Academic Computing and Student Government gave students a chance in November to test two e-mail providers competing to replace Webmail in November, but it wasn’t clear until Tuesday’s SG meeting that Google was the official winner.
Google proved most popular among the test groups and was chosen to replace the University’s mail server, said Senate President Nathan Davison.
The new service will be launched to the public Feb. 26, and students will be able to transfer e-mails from Webmail to the new program, Davison said.
Student body President Garin Flowers also gave his State of the Student Body address to the Senate Tuesday, voicing concerns that students weren’t active on campus and that budget cuts would hurt the University.
The state is losing $2 billion and $92.4 million is being lost from all Florida public university, Flowers said.
“More classes are going to be directed to Fridays. It’s tough, but our main priority is education,” said Vice President Faran Abbasi.
The administration should not be blamed, he said.
“The blame lies on state government and how they perceive higher education,” he said.
Effects of the budget cuts include shorter hours at the library and cutting student programs at the University.
“They’re going to cut programs before they start cutting staff,” Flowers said.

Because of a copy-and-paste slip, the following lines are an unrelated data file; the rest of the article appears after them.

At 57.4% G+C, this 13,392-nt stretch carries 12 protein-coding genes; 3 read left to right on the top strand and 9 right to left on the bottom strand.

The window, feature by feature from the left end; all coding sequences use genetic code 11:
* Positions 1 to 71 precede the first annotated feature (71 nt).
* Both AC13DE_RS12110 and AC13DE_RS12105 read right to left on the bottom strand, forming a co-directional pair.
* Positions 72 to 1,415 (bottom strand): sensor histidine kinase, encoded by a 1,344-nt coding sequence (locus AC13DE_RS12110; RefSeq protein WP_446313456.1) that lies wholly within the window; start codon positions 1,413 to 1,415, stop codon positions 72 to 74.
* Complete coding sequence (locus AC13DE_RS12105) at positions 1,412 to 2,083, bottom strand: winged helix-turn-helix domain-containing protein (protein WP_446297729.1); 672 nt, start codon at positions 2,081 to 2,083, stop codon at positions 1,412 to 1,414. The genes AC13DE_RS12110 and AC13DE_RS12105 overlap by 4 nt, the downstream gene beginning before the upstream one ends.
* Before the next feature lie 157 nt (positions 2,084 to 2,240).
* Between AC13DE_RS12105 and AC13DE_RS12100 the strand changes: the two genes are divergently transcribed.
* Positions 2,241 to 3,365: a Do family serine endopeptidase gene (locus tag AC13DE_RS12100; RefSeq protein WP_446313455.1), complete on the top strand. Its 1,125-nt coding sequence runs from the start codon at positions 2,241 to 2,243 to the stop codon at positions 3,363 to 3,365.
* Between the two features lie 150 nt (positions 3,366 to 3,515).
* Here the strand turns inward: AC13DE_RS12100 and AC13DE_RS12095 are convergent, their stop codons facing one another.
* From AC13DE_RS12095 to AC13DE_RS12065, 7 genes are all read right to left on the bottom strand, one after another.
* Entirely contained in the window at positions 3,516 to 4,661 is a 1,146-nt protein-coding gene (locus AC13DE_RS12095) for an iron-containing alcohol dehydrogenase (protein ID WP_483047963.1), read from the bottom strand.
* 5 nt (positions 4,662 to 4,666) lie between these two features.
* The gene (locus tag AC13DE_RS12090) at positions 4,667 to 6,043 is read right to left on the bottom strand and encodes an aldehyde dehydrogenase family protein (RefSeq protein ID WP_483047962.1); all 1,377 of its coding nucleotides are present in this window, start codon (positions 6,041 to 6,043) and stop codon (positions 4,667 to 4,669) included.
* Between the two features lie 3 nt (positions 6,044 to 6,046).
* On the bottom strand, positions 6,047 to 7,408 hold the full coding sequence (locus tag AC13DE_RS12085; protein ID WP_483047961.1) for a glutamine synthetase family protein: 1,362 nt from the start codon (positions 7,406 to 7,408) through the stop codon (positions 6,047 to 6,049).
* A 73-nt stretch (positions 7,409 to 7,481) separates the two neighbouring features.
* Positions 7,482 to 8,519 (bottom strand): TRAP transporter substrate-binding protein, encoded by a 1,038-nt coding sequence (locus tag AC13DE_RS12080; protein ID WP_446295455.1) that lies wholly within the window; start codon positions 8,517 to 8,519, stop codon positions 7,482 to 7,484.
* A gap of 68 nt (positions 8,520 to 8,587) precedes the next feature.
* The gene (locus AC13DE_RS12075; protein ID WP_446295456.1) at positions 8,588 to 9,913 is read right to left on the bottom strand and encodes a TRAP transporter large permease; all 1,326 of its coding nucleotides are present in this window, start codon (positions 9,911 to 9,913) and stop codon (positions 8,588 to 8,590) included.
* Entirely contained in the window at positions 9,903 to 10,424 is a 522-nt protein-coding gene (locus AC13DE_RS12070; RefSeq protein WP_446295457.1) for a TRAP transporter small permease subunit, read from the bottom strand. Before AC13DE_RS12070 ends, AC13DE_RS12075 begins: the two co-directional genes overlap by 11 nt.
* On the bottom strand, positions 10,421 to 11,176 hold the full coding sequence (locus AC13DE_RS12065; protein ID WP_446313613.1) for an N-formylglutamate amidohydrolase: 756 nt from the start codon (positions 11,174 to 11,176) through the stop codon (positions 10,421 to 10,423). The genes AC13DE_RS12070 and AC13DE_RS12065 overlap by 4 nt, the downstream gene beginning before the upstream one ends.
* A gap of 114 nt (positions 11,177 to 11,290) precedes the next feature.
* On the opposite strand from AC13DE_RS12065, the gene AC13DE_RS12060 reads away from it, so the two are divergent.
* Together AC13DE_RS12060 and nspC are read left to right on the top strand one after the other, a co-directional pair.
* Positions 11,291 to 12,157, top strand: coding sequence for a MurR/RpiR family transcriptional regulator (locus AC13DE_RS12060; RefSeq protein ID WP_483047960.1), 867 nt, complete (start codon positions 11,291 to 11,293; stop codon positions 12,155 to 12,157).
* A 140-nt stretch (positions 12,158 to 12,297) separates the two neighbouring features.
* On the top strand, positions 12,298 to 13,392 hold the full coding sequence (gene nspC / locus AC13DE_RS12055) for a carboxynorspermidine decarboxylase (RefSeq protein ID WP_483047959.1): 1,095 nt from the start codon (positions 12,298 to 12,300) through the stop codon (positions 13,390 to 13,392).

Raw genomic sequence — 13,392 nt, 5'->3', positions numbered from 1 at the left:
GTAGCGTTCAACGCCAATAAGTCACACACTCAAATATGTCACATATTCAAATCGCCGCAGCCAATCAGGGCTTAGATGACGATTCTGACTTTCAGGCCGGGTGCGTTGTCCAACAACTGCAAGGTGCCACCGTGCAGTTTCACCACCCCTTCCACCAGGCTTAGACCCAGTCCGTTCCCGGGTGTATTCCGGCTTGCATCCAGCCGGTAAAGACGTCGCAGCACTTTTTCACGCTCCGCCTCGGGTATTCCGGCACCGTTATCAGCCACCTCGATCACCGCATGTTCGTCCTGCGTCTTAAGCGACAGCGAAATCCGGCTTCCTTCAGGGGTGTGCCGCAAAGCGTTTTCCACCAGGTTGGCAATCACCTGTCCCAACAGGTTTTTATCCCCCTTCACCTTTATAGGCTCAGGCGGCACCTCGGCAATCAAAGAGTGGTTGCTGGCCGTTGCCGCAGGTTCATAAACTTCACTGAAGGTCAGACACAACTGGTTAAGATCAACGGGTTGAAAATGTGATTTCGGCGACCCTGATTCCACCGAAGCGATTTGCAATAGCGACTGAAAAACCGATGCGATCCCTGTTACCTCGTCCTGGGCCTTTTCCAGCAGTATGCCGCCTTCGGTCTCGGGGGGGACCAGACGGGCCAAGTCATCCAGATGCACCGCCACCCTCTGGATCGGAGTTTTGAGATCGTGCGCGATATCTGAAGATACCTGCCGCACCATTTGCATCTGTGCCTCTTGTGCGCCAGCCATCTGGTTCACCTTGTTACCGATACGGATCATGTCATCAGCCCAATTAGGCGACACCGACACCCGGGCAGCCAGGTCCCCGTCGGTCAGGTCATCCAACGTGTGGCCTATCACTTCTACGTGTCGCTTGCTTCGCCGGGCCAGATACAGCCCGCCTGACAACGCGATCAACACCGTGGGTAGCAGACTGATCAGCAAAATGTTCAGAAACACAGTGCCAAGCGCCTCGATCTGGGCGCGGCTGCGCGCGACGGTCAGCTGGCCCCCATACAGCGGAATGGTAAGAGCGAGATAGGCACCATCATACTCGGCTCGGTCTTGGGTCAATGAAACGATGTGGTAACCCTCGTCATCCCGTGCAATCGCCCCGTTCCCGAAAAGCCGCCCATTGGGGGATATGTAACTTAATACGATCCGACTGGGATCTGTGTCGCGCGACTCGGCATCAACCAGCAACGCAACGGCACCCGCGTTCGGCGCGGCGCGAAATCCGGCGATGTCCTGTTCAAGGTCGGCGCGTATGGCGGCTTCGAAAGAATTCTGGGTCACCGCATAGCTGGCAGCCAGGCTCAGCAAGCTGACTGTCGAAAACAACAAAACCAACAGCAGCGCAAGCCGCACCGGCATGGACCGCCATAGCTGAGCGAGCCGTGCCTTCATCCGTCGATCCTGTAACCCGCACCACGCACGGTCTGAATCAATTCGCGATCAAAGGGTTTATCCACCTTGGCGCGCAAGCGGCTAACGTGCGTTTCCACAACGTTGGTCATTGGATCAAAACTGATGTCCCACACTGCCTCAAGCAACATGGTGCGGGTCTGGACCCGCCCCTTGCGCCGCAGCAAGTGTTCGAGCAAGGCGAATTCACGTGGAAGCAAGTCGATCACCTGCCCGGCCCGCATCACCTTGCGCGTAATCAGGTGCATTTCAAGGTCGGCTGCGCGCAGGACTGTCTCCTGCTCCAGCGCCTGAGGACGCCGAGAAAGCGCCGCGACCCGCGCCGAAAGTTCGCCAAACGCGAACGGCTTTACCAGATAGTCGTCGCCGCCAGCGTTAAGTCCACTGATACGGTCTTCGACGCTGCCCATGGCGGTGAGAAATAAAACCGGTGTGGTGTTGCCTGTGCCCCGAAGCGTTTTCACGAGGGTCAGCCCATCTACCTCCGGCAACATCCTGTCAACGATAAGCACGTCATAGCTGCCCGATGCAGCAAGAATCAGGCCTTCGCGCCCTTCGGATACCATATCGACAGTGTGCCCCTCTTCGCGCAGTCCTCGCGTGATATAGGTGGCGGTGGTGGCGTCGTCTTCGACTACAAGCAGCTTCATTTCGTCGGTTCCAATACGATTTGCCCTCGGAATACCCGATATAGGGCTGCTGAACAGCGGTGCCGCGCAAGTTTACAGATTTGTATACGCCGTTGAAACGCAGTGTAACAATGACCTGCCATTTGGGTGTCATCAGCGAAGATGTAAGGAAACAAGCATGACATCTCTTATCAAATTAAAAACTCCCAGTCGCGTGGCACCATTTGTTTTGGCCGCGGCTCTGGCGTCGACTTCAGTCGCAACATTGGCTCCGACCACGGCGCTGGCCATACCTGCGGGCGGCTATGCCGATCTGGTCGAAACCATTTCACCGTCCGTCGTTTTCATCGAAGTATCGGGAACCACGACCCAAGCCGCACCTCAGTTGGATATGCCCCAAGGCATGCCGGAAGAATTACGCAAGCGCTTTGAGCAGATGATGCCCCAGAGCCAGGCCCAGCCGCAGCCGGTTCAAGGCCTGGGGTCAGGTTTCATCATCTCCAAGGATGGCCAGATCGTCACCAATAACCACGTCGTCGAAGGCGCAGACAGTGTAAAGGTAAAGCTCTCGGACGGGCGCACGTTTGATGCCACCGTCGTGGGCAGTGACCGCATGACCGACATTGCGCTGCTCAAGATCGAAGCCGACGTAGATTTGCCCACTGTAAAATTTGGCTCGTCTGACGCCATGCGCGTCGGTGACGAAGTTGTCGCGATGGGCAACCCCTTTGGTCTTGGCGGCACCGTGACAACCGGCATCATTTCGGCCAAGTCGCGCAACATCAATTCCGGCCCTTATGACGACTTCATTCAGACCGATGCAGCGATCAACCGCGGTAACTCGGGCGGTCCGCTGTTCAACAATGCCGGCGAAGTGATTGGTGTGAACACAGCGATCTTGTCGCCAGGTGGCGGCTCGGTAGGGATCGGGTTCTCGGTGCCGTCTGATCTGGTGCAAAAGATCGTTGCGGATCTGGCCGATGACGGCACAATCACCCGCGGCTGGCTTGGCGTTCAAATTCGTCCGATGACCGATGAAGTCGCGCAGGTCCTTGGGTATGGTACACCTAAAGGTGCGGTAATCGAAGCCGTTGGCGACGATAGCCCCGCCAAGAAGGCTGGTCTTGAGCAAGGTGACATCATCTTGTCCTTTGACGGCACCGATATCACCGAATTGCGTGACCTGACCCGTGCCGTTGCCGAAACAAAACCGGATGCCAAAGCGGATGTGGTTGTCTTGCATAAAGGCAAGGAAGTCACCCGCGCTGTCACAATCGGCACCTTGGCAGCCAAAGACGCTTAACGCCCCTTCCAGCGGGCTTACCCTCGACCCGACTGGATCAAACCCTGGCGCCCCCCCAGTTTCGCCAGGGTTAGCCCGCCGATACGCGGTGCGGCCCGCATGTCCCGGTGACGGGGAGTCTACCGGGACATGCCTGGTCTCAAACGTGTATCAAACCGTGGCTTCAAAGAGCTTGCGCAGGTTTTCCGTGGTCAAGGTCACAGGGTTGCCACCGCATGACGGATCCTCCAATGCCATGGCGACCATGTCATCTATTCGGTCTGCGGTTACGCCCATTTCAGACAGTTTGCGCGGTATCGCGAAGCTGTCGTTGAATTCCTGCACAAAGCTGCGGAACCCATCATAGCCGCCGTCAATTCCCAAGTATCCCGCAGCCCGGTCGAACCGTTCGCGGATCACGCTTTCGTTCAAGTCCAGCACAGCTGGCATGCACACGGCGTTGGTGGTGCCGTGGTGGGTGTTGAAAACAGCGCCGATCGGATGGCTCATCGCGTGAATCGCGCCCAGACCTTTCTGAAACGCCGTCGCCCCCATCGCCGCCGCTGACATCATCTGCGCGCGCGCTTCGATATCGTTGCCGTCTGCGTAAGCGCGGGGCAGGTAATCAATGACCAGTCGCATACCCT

Despite numerous budget cuts, USF has continued to exceed expectations, Flowers said.
“This has been a great academic year. We have caught the nation’s eye and showed them what we’re made of,” he said, discussing the $10,000 SG made by selling 13,000 ‘Our Shirts’ (Back the Bulls 2007), the allocation of $1 million for enhancement of the Marshall Center as well as greater funding for student organizations and Greek life.
Some of SG’s future projects include bringing back Mr. and Ms. USF, and Running with the Bulls and dedicating a section of the school’s Web site to teacher evaluations, Flowers said.
“That way, you won’t have to go to ratemyprofessors.com, you can go to usf.edu. It should be up pretty soon,” he said.
Flowers also plans for a revision in the technology fee students pay each year so that they can have a say in where the money goes. He hopes it will be put toward having a completely wireless campus, he said.
“Students are not happy with this University,” Flowers said.
Customer service needs to be changed and more outreach is needed, he said.
The lack of campus security is also an issue, Flowers said. He personally witnessed only one officer actively patrolling the campus one night, while the other two were conversing with a friend.
“We’re going to fight to make sure we’re safe on campus,” he said.
Flowers also encouraged students to participate more in clubs and campus activities.
“It is important for students to stand up. Student activity is low,” Flowers said.
SG is also taking steps in Tallahassee to benefit USF students, Flowers said.
Rep. Anitere Flores (R-Miami) is lobbying to get rid of the sales tax charged on textbooks. SG is supporting her through the Florida Student Association (FSA), a group that lobbies for public universities in Tallahassee.
Flores’ top priority is repealing this tax, said Davison.
“To have that burden lifted would provide great benefits for people,” he said. “That’s money you can use for living.”
Three new positions were also confirmed in SG.
Adam Pietri, D’Satrios Florence, and Sarah Heikkinen were confirmed as Associate Justices for Student Government Supreme Court. Matthew Dolson was also confirmed as Deputy Supervisor of Elections.